that the Special Court may, in appropriate cases, on its
own or on an application having been filed, pass an order
for interim compensation for the immediate needs of the
child. Of course, this Rule is a gender neutral
provision.
Ms. Pinky Anand, learned Additional Solicitor General
informs us that there is a proposal to amend the POCSO
Act and that the Rules will be framed after the amendment
in the POCSO Act is made.
In the interim, therefore, the situation is that
there are no Guidelines or Rules that are applicable on
the basis of which the Special Court can pass appropriate
orders.
Keeping this hiatus in mind, we are of the opinion,
after hearing learned counsel for the parties as well as

learned Additional Solicitor General, that the NALSA’
Compensation Scheme should function as a guideline to the
Special Court for the award of compensation to victims of
child sexual abuse under Rule 7 until the Rules are
finalized by the Central Government.
The Special Judge will, of course, take the
provisions of the POCSO Act into consideration as well as
any circumstances that are special to the victim while
passing an appropriate order.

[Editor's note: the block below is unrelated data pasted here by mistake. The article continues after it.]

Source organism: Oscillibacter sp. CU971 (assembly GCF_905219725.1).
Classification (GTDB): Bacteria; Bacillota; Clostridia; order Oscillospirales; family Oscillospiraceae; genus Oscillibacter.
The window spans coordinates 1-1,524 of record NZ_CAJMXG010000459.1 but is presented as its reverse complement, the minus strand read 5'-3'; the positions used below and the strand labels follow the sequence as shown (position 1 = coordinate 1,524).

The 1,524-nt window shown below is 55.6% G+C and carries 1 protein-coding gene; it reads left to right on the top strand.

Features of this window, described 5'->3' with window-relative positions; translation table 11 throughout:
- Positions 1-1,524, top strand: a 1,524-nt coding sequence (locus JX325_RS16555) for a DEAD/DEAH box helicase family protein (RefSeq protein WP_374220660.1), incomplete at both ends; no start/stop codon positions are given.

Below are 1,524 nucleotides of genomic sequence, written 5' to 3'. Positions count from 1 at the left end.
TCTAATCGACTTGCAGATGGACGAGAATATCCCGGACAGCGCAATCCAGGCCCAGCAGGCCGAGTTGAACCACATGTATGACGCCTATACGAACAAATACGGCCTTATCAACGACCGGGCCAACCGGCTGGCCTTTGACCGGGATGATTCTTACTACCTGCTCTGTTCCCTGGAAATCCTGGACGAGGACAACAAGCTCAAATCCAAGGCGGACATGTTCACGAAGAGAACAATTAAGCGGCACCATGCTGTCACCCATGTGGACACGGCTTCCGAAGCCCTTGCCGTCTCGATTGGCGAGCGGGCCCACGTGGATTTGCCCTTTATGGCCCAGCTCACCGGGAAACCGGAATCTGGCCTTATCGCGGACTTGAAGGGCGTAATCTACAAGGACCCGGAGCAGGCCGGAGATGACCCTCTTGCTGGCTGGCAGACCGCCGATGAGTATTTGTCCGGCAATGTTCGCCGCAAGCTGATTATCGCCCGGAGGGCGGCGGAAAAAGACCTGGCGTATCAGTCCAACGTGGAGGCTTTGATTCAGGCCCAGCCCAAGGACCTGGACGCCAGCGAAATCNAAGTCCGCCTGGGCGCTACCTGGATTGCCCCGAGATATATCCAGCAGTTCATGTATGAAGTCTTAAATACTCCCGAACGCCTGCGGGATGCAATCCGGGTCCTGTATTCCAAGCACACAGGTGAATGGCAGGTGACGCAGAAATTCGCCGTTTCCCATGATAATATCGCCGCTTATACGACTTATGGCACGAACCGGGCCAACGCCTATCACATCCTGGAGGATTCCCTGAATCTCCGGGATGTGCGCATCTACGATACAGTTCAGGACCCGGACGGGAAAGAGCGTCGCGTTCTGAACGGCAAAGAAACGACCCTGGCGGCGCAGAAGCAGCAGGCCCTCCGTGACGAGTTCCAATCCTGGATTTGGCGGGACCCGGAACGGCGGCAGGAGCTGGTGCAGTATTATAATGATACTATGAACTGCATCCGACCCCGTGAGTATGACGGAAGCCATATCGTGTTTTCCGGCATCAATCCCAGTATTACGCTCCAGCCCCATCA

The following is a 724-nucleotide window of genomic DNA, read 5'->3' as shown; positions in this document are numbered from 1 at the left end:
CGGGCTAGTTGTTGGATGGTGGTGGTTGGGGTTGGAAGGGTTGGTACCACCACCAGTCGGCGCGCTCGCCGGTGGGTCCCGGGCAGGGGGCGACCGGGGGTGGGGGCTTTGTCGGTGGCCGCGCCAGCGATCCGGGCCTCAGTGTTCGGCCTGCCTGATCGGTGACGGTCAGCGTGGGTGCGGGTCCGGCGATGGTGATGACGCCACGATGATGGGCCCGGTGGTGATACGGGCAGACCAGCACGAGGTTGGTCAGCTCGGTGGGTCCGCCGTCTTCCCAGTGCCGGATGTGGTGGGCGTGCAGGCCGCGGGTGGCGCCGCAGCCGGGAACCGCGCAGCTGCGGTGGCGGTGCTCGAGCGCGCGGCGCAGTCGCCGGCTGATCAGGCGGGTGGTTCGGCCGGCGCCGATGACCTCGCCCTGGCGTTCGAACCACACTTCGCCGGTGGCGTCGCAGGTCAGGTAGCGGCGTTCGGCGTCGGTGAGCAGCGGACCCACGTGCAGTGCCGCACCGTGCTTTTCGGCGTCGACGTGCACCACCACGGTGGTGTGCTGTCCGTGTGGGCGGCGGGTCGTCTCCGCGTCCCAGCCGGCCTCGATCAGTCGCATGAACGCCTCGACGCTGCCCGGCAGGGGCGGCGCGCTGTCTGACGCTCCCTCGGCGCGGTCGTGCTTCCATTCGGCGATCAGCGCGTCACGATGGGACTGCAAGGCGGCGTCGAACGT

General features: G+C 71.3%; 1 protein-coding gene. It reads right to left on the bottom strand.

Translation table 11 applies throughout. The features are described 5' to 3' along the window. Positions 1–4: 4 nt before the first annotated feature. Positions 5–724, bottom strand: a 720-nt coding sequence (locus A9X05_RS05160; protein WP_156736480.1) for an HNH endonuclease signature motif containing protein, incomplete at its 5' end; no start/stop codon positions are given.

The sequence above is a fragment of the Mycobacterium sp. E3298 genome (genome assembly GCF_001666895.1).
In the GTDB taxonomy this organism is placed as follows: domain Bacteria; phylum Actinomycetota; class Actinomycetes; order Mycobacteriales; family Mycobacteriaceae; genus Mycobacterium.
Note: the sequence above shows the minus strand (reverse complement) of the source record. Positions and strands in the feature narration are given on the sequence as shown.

We need not emphasise that the legislation is gender
neutral and, therefore, the Guidelines will be applicable
to all children.
The Special Judge will also pass appropriate orders
regarding actual physical payment of the compensation or
the interim compensation so that it is not misused or
mis-utilized and is actually available for the benefit of
the child victim. If the Special Judge deems it
appropriate, an order of depositing the amount in an
interest-bearing account may be passed.
A copy of the NALSA’s Compensation Scheme as well as
a copy of this order should be sent by the Registry to
the Registrar General of every High Court with a
direction that the Registrar General will circulate them
to all the concerned District Judges for circulation to
the Special Judges and the State, District and Taluka
Legal Services Committees.
6
A copy of the Scheme and a copy of the order passed
by this Court will also be sent by the Registry to all
the Judicial Academies for information.
We also direct that the publicity should be given to
the Scheme as well as the order passed by us on regular
basis until the Rules are finalized by the Central
Government. Learned Additional Solicitor General assures
us that the needful will be done on a regular basis
through all forms of media.
Needless to say that the Scheme and the Guidelines
will be operational from 2nd October, 2018.
We acknowledge and appreciate the efforts put in by
the Committee and NALSA in framing the Scheme and
assisting us in its extension to child victims.
After the Scheme and the Guidelines are operational
for some time, if necessary, revisions can be made.
.............................J.
(MADAN B. LOKUR)
.............................J.
(S. ABDUL NAZEER)
.............................J.
(DEEPAK GUPTA)
NEW DELHI
SEPTEMBER 05, 2018